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JOBS Act Creates Opportunities for Community Banks

By: Paul J. Cambridge and Charles C. Vos

The Jumpstart Our Business Startups Act was signed into law by President Obama on April 5, 2012. The JOBS Act contains a series of changes to the federal securities law landscape that will benefit community banks and their holding companies, including provisions to assist them in obtaining easier and less expensive access to capital. Note that while these provisions became operative when the President signed the JOBS Act into law, most require implementing regulations by the Securities and Exchange Comission or adjustments to existing regulations to account for the changes.

Adjustment of Registration and “Going Dark” Thresholds

Perhaps the most important provisions of the JOBS Act for many banks and bank holding companies are the changes to the threshold number of shareholders that triggers public company reporting obligations. Banks and bank holding companies were previously limited to 500 shareholders of record before being required to become a reporting company and, once a reporting company, were required to fall below 300 shareholders before “going dark” by deregistering. To avoid the increased costs and disclosure obligations of being a reporting company, many organizations have refrained from bringing in new investors for fear of crossing the 500 shareholder threshold. The JOBS Act has increased the registration threshold to 2,000 shareholders and set the threshold for deregistration at 1,200 shareholders.

These changes will allow banks and bank holding companies that were approaching the former 500 shareholder cap to breathe easier, knowing they have room to raise capital from new investors without having to comply with burdensome public company registration and disclosure requirements. Reporting companies with fewer than 1,200 shareholders will have the opportunity to deregister if they decide that the benefits of registration are outweighed by the ability to significantly reduce compliance costs by going dark.

General Solicitation and Advertising in Rule 506 Offerings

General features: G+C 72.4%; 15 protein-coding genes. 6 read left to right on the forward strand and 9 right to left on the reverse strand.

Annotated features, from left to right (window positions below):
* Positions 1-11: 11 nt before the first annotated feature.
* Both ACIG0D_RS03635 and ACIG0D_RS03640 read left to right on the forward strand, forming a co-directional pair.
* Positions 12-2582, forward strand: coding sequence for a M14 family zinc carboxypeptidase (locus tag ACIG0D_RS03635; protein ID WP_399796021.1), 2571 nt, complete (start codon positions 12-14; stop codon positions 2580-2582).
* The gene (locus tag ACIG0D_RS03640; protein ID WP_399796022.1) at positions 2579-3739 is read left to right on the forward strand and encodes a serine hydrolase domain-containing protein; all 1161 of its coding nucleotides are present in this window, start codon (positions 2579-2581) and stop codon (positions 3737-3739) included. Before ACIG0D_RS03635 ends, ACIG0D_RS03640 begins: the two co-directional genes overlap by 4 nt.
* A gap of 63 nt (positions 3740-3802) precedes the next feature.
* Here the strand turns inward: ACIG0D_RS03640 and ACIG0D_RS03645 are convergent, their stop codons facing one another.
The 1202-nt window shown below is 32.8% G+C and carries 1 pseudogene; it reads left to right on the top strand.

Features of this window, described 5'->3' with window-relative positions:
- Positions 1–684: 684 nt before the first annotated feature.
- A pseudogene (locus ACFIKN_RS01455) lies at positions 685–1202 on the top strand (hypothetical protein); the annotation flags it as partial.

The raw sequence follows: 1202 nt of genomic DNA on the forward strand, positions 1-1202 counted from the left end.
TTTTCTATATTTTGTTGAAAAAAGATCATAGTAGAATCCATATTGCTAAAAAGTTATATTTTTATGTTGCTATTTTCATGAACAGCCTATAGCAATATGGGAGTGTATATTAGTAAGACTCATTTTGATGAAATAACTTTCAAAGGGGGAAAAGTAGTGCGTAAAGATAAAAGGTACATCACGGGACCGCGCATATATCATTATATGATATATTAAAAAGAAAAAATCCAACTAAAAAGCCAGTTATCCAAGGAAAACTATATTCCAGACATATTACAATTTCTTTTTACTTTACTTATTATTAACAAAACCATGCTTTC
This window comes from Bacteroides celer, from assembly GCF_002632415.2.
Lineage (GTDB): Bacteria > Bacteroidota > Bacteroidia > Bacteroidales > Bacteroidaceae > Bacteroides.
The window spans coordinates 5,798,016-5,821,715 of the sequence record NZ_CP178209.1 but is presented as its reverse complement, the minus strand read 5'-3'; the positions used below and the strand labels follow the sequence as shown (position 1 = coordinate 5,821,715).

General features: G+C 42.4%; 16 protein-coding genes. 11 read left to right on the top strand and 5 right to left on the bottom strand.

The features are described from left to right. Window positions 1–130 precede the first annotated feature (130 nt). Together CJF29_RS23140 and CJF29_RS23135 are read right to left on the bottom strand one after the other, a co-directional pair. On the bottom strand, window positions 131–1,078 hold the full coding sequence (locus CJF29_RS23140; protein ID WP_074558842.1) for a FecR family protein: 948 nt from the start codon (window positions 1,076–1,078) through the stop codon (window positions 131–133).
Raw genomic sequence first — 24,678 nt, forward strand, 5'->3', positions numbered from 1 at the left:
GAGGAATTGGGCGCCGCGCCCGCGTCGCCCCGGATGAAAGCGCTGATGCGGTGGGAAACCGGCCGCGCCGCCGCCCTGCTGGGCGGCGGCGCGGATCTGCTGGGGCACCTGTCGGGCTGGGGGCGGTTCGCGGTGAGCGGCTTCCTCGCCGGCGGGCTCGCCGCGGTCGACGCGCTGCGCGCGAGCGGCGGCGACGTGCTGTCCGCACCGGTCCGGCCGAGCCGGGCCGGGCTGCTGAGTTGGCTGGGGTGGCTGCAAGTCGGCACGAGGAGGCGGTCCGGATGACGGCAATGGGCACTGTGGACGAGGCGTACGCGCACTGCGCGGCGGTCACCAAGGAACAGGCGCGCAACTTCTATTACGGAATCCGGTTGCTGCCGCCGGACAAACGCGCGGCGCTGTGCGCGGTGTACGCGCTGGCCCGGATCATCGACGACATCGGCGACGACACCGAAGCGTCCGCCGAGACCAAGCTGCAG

Many private offerings are conducted pursuant to Rule 506 of SEC Regulation D, which exempts from SEC registration sales of securities in any dollar amount to an unlimited number of accredited investors and up to 35 non-accredited investors. To be exempt from registration, a Rule 506 offering currently may not involve any general solicitations or advertising. The JOBS Act directs the SEC to revise its regulations to permit general solicitation and advertising in Rule 506 offerings, provided securities are only sold to accredited investors and qualified institutional buyers.

While the SEC will likely place some parameters on the types of solicitations and advertisements permitted under its new regulations, the elimination of the general prohibition will afford banks and bank holding companies access to larger pools of potential investors in exempt offerings, provided they do not sell shares to any non-accredited investors. The revised regulations may provide opportunities such as advertisement of stock offerings in newspapers and other publications, targeted mailings to potential investors, setting up websites regarding offerings, and holding informational sessions in the community.

Combined with the increase in the shareholder threshold for remaining a private company discussed above, the ability to advertise exempt sales of securities has the potential to greatly enhance banks’ and bank holdings companies’ ability to raise capital without resorting to the public capital markets.